1. Aydinili M, Tutas M (2003). Production of rose absolute from rose concrete. Flavour and Fragrance Journal. 18(1):26-31. [DOI:10.1002/ffj.1138]
2. Sefidkan F, Akbari Z, Assareh MH, Bakhshi Khaniki Gh (2007). Comparison of quantity and quality of aromatic compounds from rosa damascena mill. By different extraction methods. Medicinal and Aromatic Plants. 22(4):351-365 [Persian]
3. Ghahreman A, Atar F (1996). Iranian color flora, Tehran: Tehran University press. P; 1128. [Persian]
4. Hadjieva P, Stoianova IB, Danieli B (1974). Composition and structure of lactones from rose flower wax. Chemistry and Physics of Lipids. 12(1):60-63. [DOI:10.1016/0009-3084(74)90070-X]
5. Kaffi M, Riazi A (2000). The flowering of Rosa damascena Mill and the production of rose water. Tehran: Parchin publications. P; 98. [Persian]
6. Kovats ESZ (1987). Bulgarian oil of rose. Chromatography A. 406(3):185-222. [DOI:10.1016/S0021-9673(00)94030-5]
7. Lavid N, Wang J, Shalit M, Guterman I, et al (2002). Methyl tranferases involved in the biosynthesis of volatile phenolic derivatives in Rose petals. Plant Physiology. 129(2):1899-1907 [DOI:10.1104/pp.005330] [PMID] [PMCID]
8. Mirbah F (2003). Essential Oil of Rosa damascena Mill. Tehran: Mukhab publications. [Persian]
9. Mozaffarian A (2015). Iranian trees and shrubs. First edition. Tehran: Contemporary culture publication. P; 1444. [Persian]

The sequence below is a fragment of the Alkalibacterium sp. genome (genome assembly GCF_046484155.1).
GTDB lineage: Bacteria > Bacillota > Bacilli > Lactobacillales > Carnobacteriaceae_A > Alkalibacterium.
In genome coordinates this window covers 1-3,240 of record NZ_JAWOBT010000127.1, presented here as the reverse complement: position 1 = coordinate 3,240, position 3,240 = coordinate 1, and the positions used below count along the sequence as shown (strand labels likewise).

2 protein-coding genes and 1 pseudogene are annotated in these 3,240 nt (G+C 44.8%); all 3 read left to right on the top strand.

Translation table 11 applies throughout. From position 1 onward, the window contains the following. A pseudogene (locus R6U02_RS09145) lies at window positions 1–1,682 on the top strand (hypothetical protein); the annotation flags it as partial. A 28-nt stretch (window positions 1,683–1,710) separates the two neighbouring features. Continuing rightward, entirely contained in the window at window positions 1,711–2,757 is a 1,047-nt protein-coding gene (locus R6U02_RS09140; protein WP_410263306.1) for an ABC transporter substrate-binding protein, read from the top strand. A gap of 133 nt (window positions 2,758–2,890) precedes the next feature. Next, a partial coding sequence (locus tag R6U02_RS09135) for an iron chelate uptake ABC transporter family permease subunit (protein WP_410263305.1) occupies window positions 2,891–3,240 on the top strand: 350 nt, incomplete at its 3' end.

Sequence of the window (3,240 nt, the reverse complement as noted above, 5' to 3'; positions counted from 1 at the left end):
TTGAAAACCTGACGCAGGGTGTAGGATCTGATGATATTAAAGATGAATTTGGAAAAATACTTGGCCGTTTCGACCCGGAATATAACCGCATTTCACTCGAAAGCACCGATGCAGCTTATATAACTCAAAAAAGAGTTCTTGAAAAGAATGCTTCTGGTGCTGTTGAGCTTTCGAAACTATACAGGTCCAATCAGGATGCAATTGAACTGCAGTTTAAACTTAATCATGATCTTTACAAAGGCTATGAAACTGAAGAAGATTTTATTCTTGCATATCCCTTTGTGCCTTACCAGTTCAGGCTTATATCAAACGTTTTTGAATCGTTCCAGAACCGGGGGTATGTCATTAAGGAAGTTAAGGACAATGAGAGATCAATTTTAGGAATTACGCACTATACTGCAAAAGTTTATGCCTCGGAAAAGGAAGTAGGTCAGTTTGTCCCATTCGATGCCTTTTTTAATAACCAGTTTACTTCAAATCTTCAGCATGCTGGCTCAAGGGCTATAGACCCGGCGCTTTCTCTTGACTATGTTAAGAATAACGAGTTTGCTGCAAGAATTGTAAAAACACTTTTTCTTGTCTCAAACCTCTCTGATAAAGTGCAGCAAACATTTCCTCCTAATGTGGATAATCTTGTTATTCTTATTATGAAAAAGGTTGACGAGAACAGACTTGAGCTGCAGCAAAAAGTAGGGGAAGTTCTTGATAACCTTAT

10. Rezaei MB, Jaimand K, Tabai Aqdai SR, Barazandeh MM (2003). Comparison of laboratory and industrial samples of Rosa damascena Mill Essence Regarding quantity and quality of major compounds from Kashan region. Iranian Medicinal Plants and Herbs. 19(1):63-72. [Persian]
11. Shalit M, Guterman I, Volpin H, Bar E, Tamari T, Menda N, et al (2003). Volatile ester formation in roses, identification of an acetyl-coenzym, A. Geraniol/Citronellol, Acetyl tarnsferase in Developing Ros petals. Plant Physiology. 131(4):1876-1888. [DOI:10.1104/pp.102.018572] [PMID] [PMCID]
12. Atanasova T, Kakalova M, Stefanof L, Maya P, Albena S, Stanka D, et al (2016). Chemical composition of essential oil from Rosa Damascena mill. Growing in new region of Bulgari. Ukrainian Food Journal. 5(3):492- [DOI:10.24263/2304-974X-2016-5-3-8]
Send email to the article author

Add your comments about this article
Your username or Email:


XML   Persian Abstract   Print

Download citation:
BibTeX | RIS | EndNote | Medlars | ProCite | Reference Manager | RefWorks
Send citation to:

jalali chime Z S, gandomkar A, khodagholi M, batooli H. Comparison of the Rosa Damascena Mill’s Essence Composition in Climate Change ConditionCase: Kashan, Kamoo, Barzok, Qamsar, Niasar and Natanz Garden. GeoRes. 2019; 34 (1) :41-50
URL: http://georesearch.ir/article-1-389-en.html

Rights and permissions
Creative Commons License This work is licensed under a Creative Commons Attribution-NonCommercial 4.0 International License.
Volume 34, Issue 1 (2019) Back to browse issues page
تحقیقات جغرافیایی Geographical Researches
Persian site map - English site map - Created in 0.04 seconds with 31 queries by YEKTAWEB 4419